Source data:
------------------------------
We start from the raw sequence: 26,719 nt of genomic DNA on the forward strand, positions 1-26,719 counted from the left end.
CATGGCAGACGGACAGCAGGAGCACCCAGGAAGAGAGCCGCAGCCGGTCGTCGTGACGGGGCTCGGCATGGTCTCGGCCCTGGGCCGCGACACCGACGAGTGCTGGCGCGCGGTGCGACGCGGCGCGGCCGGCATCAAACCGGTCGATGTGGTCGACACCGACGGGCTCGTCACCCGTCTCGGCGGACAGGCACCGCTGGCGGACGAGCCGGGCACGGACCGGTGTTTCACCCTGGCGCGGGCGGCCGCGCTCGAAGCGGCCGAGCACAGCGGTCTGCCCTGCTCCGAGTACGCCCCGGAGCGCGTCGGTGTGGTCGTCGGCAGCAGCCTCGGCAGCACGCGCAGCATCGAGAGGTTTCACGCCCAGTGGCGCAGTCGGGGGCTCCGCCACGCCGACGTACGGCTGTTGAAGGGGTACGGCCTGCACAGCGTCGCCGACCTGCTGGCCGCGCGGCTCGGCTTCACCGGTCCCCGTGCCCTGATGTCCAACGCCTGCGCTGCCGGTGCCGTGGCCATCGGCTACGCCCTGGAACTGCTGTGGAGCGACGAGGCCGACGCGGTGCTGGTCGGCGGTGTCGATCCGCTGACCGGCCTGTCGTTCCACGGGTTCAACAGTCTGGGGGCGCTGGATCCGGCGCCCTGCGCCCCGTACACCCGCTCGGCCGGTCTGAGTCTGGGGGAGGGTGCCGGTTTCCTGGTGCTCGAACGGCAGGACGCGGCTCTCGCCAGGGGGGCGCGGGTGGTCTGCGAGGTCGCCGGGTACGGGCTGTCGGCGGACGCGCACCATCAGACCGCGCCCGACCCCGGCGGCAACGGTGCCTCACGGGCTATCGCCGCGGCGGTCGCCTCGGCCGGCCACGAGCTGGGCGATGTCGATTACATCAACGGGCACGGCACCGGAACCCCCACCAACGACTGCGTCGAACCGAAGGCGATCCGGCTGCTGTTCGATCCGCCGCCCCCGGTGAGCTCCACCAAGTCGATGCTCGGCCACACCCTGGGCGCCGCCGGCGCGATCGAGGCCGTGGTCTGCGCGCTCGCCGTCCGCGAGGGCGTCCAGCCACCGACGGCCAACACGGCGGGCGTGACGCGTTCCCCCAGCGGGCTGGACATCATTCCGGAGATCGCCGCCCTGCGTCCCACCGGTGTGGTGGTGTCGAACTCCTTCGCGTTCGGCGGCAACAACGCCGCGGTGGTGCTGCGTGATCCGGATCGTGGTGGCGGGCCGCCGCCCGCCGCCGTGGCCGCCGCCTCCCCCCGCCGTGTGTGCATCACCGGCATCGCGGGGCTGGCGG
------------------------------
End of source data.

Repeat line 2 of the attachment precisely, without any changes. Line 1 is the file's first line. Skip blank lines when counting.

CATGGCAGACGGACAGCAGGAGCACCCAGGAAGAGAGCCGCAGCCGGTCGTCGTGACGGGGCTCGGCATGGTCTCGGCCCTGGGCCGCGACACCGACGAGTGCTGGCGCGCGGTGCGACGCGGCGCGGCCGGCATCAAACCGGTCGATGTGGTCGACACCGACGGGCTCGTCACCCGTCTCGGCGGACAGGCACCGCTGGCGGACGAGCCGGGCACGGACCGGTGTTTCACCCTGGCGCGGGCGGCCGCGCTCGAAGCGGCCGAGCACAGCGGTCTGCCCTGCTCCGAGTACGCCCCGGAGCGCGTCGGTGTGGTCGTCGGCAGCAGCCTCGGCAGCACGCGCAGCATCGAGAGGTTTCACGCCCAGTGGCGCAGTCGGGGGCTCCGCCACGCCGACGTACGGCTGTTGAAGGGGTACGGCCTGCACAGCGTCGCCGACCTGCTGGCCGCGCGGCTCGGCTTCACCGGTCCCCGTGCCCTGATGTCCAACGCCTGCGCTGCCGGTGCCGTGGCCATCGGCTACGCCCTGGAACTGCTGTGGAGCGACGAGGCCGACGCGGTGCTGGTCGGCGGTGTCGATCCGCTGACCGGCCTGTCGTTCCACGGGTTCAACAGTCTGGGGGCGCTGGATCCGGCGCCCTGCGCCCCGTACACCCGCTCGGCCGGTCTGAGTCTGGGGGAGGGTGCCGGTTTCCTGGTGCTCGAACGGCAGGACGCGGCTCTCGCCAGGGGGGCGCGGGTGGTCTGCGAGGTCGCCGGGTACGGGCTGTCGGCGGACGCGCACCATCAGACCGCGCCCGACCCCGGCGGCAACGGTGCCTCACGGGCTATCGCCGCGGCGGTCGCCTCGGCCGGCCACGAGCTGGGCGATGTCGATTACATCAACGGGCACGGCACCGGAACCCCCACCAACGACTGCGTCGAACCGAAGGCGATCCGGCTGCTGTTCGATCCGCCGCCCCCGGTGAGCTCCACCAAGTCGATGCTCGGCCACACCCTGGGCGCCGCCGGCGCGATCGAGGCCGTGGTCTGCGCGCTCGCCGTCCGCGAGGGCGTCCAGCCACCGACGGCCAACACGGCGGGCGTGACGCGTTCCCCCAGCGGGCTGGACATCATTCCGGAGATCGCCGCCCTGCGTCCCACCGGTGTGGTGGTGTCGAACTCCTTCGCGTTCGGCGGCAACAACGCCGCGGTGGTGCTGCGTGATCCGGATCGTGGTGGCGGGCCGCCGCCCGCCGCCGTGGCCGCCGCCTCCCCCCGCCGTGTGTGCATCACCGGCATCGCGGGGCTGGCGG